Bob Quast is frustrated. "It's so insane that people don't even believe what I'm telling them," he says. "I want, and the kids want, my family wants, no other family victim of this type of crime to ever have to go through what we went through."
Quast's sister, Lynnette Craft, was murdered at the age of 37. it happened inside her home on Carriage Lane in Swanton at the end of June 1999.
Officers in Washtenaw County first found her feet in a dumpster. Then other body parts were found in at least two other locations.
Lynnette's husband, Thomas Craft, pleaded guilty to voluntary manslaughter and abuse of a corpse. He was sentenced to 12 years in prison.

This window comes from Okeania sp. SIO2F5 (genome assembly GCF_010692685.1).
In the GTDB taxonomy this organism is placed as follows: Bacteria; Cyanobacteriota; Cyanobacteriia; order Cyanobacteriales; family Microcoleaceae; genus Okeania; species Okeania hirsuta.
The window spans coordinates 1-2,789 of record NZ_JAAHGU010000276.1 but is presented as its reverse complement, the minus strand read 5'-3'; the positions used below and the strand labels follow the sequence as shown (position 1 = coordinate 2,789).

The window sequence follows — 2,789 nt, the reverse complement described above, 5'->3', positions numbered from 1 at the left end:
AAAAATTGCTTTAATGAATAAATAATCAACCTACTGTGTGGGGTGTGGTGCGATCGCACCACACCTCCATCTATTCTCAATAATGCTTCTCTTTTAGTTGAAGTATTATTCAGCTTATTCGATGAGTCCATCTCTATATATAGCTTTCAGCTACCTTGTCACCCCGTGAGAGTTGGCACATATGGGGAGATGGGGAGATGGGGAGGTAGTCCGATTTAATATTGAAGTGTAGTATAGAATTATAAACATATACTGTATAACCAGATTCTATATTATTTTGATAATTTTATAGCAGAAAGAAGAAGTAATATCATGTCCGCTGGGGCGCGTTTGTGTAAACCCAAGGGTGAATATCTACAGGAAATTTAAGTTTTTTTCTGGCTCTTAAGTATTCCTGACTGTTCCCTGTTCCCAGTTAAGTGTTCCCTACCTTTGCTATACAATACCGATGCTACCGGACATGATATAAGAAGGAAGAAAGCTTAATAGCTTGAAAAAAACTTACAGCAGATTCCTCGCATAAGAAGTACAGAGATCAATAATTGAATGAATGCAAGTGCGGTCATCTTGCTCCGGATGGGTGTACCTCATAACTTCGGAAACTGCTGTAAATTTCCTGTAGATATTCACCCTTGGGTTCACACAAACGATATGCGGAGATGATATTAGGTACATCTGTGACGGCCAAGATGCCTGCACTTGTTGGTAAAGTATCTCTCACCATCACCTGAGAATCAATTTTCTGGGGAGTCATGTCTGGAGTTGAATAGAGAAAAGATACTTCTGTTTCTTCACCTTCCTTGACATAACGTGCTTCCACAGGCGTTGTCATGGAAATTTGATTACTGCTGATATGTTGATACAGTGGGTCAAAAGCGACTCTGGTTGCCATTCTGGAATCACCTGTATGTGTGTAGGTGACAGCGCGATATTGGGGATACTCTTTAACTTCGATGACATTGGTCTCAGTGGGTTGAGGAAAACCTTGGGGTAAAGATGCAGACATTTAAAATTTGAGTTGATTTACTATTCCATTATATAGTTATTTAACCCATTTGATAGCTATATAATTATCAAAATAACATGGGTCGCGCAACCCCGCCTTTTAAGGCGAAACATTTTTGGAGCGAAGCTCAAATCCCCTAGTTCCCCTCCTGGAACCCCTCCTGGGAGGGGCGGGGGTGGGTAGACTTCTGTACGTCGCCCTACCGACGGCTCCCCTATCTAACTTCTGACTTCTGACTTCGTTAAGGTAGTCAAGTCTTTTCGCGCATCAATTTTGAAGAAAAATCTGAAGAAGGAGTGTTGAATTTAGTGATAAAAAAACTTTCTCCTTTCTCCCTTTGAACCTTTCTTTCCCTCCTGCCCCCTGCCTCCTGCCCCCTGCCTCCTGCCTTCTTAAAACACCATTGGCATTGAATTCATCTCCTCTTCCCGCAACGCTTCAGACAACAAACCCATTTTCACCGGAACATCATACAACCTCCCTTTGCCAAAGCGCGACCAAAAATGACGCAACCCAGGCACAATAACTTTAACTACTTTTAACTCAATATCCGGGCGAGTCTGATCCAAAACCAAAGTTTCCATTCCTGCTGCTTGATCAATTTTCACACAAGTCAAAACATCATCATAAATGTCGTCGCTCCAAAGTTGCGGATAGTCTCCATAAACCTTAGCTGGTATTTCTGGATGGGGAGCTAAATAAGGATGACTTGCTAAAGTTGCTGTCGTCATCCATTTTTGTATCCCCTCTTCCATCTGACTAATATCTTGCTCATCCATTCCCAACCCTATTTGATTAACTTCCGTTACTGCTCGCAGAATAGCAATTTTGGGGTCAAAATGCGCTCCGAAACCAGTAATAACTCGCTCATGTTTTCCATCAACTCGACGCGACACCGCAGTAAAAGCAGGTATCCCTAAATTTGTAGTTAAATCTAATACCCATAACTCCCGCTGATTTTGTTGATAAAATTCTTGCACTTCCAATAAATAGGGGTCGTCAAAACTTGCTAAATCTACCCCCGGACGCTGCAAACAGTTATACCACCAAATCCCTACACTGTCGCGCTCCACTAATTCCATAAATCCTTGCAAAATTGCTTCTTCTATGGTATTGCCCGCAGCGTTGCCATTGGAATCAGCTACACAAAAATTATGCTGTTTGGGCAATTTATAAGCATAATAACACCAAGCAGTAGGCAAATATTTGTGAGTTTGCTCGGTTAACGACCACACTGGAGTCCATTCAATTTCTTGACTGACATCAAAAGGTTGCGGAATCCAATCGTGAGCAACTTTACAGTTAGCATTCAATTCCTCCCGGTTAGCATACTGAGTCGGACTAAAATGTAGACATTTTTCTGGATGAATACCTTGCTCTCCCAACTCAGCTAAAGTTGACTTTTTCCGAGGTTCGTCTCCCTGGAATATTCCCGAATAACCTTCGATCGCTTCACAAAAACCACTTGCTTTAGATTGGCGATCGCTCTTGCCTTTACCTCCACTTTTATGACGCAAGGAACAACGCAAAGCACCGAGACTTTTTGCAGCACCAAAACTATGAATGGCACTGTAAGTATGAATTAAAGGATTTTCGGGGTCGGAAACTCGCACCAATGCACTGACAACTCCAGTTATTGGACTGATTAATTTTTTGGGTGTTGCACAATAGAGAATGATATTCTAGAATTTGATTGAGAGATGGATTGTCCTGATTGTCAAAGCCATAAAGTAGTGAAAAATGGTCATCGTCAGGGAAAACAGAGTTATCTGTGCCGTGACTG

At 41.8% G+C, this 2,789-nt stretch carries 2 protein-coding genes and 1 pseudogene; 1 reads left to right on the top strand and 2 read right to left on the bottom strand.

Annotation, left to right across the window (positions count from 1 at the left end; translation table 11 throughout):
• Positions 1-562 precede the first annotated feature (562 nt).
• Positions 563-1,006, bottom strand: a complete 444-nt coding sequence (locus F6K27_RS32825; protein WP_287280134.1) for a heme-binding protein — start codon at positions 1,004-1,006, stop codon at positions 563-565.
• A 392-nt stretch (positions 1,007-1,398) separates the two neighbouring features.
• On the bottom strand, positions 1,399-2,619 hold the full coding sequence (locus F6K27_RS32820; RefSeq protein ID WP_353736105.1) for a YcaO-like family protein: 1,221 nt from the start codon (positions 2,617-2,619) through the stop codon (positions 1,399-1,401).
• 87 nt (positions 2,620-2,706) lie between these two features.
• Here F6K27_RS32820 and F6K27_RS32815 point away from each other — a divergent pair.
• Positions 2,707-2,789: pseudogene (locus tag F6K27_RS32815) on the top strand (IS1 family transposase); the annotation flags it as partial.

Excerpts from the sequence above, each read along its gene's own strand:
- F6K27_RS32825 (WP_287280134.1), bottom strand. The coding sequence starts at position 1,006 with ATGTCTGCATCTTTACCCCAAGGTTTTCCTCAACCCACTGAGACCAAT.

Those 12 years ended Monday afternoon.
Lynnette's brother says weeks ago his family learned Craft planned to move close to his sons in Wisconsin and Lynnette's family had not been notified.
"In this case, we were given no choice, no even notification that Tom was going to move to be within four minutes," Quast says.
Quast fought to keep Craft in Ohio for the next five years, and he won.
Craft, who's 48, is now at a halfway house in Allen County, according to Quast. He says the convicted felon is required to wear a tether for the next 90 days and is also required to look for a job.
Quast still has concerns. "He has time to murder my entire family in Whitewater, come back, drive back from Whitewater, Wisconsin, and tell you 'Oops. I didn't find a job today,'" he says.
He is pushing for stronger victims' rights, asking legislators to introduce what he's dubbed "Lynette's Law."
That law would let victims and their families sign off on the conditions of a criminal's release so they would know where that person is headed beforehand.